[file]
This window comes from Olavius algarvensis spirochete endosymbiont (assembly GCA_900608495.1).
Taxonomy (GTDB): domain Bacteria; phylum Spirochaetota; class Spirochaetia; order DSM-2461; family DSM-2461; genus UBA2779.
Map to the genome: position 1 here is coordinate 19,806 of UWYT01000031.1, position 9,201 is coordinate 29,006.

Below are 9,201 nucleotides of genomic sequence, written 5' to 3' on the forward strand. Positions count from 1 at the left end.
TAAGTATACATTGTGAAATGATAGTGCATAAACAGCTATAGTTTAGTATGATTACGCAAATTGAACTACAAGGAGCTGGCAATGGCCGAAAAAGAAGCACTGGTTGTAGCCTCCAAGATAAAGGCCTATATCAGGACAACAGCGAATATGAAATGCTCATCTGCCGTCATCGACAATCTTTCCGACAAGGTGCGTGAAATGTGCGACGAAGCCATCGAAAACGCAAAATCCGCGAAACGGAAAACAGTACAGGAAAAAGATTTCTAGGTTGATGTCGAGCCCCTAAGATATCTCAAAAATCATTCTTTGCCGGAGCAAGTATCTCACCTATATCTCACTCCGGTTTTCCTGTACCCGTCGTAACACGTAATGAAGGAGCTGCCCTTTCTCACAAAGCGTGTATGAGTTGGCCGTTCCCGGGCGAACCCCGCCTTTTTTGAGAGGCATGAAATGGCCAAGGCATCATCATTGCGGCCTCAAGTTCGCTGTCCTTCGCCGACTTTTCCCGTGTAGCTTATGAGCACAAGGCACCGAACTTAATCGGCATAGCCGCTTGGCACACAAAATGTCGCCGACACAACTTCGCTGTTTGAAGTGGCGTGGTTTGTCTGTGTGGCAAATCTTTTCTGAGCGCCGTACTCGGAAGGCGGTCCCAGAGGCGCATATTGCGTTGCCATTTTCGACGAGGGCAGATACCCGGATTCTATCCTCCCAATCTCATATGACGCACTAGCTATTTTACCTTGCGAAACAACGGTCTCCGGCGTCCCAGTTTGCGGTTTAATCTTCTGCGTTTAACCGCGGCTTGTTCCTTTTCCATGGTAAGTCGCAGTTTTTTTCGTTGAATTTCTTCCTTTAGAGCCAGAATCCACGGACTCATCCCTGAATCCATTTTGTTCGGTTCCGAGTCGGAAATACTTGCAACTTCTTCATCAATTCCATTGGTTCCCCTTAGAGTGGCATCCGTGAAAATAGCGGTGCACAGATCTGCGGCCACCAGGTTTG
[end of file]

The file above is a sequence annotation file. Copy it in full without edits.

This window comes from Olavius algarvensis spirochete endosymbiont (assembly GCA_900608495.1).
Taxonomy (GTDB): domain Bacteria; phylum Spirochaetota; class Spirochaetia; order DSM-2461; family DSM-2461; genus UBA2779.
Map to the genome: position 1 here is coordinate 19,806 of UWYT01000031.1, position 9,201 is coordinate 29,006.

Below are 9,201 nucleotides of genomic sequence, written 5' to 3' on the forward strand. Positions count from 1 at the left end.
TAAGTATACATTGTGAAATGATAGTGCATAAACAGCTATAGTTTAGTATGATTACGCAAATTGAACTACAAGGAGCTGGCAATGGCCGAAAAAGAAGCACTGGTTGTAGCCTCCAAGATAAAGGCCTATATCAGGACAACAGCGAATATGAAATGCTCATCTGCCGTCATCGACAATCTTTCCGACAAGGTGCGTGAAATGTGCGACGAAGCCATCGAAAACGCAAAATCCGCGAAACGGAAAACAGTACAGGAAAAAGATTTCTAGGTTGATGTCGAGCCCCTAAGATATCTCAAAAATCATTCTTTGCCGGAGCAAGTATCTCACCTATATCTCACTCCGGTTTTCCTGTACCCGTCGTAACACGTAATGAAGGAGCTGCCCTTTCTCACAAAGCGTGTATGAGTTGGCCGTTCCCGGGCGAACCCCGCCTTTTTTGAGAGGCATGAAATGGCCAAGGCATCATCATTGCGGCCTCAAGTTCGCTGTCCTTCGCCGACTTTTCCCGTGTAGCTTATGAGCACAAGGCACCGAACTTAATCGGCATAGCCGCTTGGCACACAAAATGTCGCCGACACAACTTCGCTGTTTGAAGTGGCGTGGTTTGTCTGTGTGGCAAATCTTTTCTGAGCGCCGTACTCGGAAGGCGGTCCCAGAGGCGCATATTGCGTTGCCATTTTCGACGAGGGCAGATACCCGGATTCTATCCTCCCAATCTCATATGACGCACTAGCTATTTTACCTTGCGAAACAACGGTCTCCGGCGTCCCAGTTTGCGGTTTAATCTTCTGCGTTTAACCGCGGCTTGTTCCTTTTCCATGGTAAGTCGCAGTTTTTTTCGTTGAATTTCTTCCTTTAGAGCCAGAATCCACGGACTCATCCCTGAATCCATTTTGTTCGGTTCCGAGTCGGAAATACTTGCAACTTCTTCATCAATTCCATTGGTTCCCCTTAGAGTGGCATCCGTGAAAATAGCGGTGCACAGATCTGCGGCCACCAGGTTTG